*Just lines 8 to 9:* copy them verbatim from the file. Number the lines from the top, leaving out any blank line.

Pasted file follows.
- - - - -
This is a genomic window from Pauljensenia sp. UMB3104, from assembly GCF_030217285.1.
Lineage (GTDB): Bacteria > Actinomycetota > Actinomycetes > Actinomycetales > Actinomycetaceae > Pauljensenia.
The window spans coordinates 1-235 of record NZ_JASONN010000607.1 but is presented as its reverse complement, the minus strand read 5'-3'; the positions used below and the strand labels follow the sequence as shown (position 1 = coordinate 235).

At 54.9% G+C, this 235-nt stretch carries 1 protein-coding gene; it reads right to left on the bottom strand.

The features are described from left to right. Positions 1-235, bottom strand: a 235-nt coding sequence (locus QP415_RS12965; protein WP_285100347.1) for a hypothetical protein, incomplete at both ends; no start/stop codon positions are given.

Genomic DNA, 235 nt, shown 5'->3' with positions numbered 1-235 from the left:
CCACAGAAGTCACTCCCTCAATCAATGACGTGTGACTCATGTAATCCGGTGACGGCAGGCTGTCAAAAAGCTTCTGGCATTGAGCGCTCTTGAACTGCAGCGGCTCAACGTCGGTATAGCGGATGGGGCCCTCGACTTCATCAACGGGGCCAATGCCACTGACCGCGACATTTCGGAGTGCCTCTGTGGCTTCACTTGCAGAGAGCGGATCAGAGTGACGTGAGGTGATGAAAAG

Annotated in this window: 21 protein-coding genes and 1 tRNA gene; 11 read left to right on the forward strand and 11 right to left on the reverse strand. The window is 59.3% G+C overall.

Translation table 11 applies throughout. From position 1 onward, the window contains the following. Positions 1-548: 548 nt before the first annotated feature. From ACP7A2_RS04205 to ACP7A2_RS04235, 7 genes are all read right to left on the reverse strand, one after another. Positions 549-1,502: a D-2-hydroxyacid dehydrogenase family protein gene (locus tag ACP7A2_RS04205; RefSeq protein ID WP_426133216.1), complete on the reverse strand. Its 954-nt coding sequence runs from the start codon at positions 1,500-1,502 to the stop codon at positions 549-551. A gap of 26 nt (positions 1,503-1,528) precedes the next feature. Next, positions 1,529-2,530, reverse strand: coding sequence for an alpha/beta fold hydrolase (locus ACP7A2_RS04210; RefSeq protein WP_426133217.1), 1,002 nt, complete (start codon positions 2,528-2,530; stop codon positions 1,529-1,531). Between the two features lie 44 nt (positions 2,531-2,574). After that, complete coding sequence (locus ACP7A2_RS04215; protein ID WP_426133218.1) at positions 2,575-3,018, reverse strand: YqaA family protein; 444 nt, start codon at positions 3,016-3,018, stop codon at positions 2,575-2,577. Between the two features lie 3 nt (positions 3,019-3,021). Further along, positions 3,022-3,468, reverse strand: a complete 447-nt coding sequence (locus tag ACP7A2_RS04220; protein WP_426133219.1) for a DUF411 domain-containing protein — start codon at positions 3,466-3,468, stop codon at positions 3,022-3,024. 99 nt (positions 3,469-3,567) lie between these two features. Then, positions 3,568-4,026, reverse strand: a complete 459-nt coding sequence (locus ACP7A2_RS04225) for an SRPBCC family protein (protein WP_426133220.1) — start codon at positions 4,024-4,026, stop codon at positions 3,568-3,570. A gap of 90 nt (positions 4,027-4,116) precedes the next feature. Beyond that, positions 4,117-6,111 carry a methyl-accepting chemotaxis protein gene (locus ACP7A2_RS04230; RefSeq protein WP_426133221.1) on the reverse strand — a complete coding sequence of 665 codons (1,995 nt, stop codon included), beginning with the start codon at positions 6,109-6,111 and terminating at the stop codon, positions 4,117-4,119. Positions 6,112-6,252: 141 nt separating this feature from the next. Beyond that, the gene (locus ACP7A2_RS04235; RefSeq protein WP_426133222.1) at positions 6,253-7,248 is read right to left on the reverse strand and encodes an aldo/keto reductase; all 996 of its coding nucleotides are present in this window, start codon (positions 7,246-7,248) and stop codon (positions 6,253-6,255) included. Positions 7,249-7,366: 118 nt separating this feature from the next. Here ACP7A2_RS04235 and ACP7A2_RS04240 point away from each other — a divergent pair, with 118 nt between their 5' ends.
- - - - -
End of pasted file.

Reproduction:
Annotated in this window: 21 protein-coding genes and 1 tRNA gene; 11 read left to right on the forward strand and 11 right to left on the reverse strand. The window is 59.3% G+C overall.

Translation table 11 applies throughout. From position 1 onward, the window contains the following. Positions 1-548: 548 nt before the first annotated feature. From ACP7A2_RS04205 to ACP7A2_RS04235, 7 genes are all read right to left on the reverse strand, one after another. Positions 549-1,502: a D-2-hydroxyacid dehydrogenase family protein gene (locus tag ACP7A2_RS04205; RefSeq protein ID WP_426133216.1), complete on the reverse strand. Its 954-nt coding sequence runs from the start codon at positions 1,500-1,502 to the stop codon at positions 549-551. A gap of 26 nt (positions 1,503-1,528) precedes the next feature. Next, positions 1,529-2,530, reverse strand: coding sequence for an alpha/beta fold hydrolase (locus ACP7A2_RS04210; RefSeq protein WP_426133217.1), 1,002 nt, complete (start codon positions 2,528-2,530; stop codon positions 1,529-1,531). Between the two features lie 44 nt (positions 2,531-2,574). After that, complete coding sequence (locus ACP7A2_RS04215; protein ID WP_426133218.1) at positions 2,575-3,018, reverse strand: YqaA family protein; 444 nt, start codon at positions 3,016-3,018, stop codon at positions 2,575-2,577. Between the two features lie 3 nt (positions 3,019-3,021). Further along, positions 3,022-3,468, reverse strand: a complete 447-nt coding sequence (locus tag ACP7A2_RS04220; protein WP_426133219.1) for a DUF411 domain-containing protein — start codon at positions 3,466-3,468, stop codon at positions 3,022-3,024. 99 nt (positions 3,469-3,567) lie between these two features. Then, positions 3,568-4,026, reverse strand: a complete 459-nt coding sequence (locus ACP7A2_RS04225) for an SRPBCC family protein (protein WP_426133220.1) — start codon at positions 4,024-4,026, stop codon at positions 3,568-3,570. A gap of 90 nt (positions 4,027-4,116) precedes the next feature. Beyond that, positions 4,117-6,111 carry a methyl-accepting chemotaxis protein gene (locus ACP7A2_RS04230; RefSeq protein WP_426133221.1) on the reverse strand — a complete coding sequence of 665 codons (1,995 nt, stop codon included), beginning with the start codon at positions 6,109-6,111 and terminating at the stop codon, positions 4,117-4,119. Positions 6,112-6,252: 141 nt separating this feature from the next. Beyond that, the gene (locus ACP7A2_RS04235; RefSeq protein WP_426133222.1) at positions 6,253-7,248 is read right to left on the reverse strand and encodes an aldo/keto reductase; all 996 of its coding nucleotides are present in this window, start codon (positions 7,246-7,248) and stop codon (positions 6,253-6,255) included. Positions 7,249-7,366: 118 nt separating this feature from the next. Here ACP7A2_RS04235 and ACP7A2_RS04240 point away from each other — a divergent pair, with 118 nt between their 5' ends.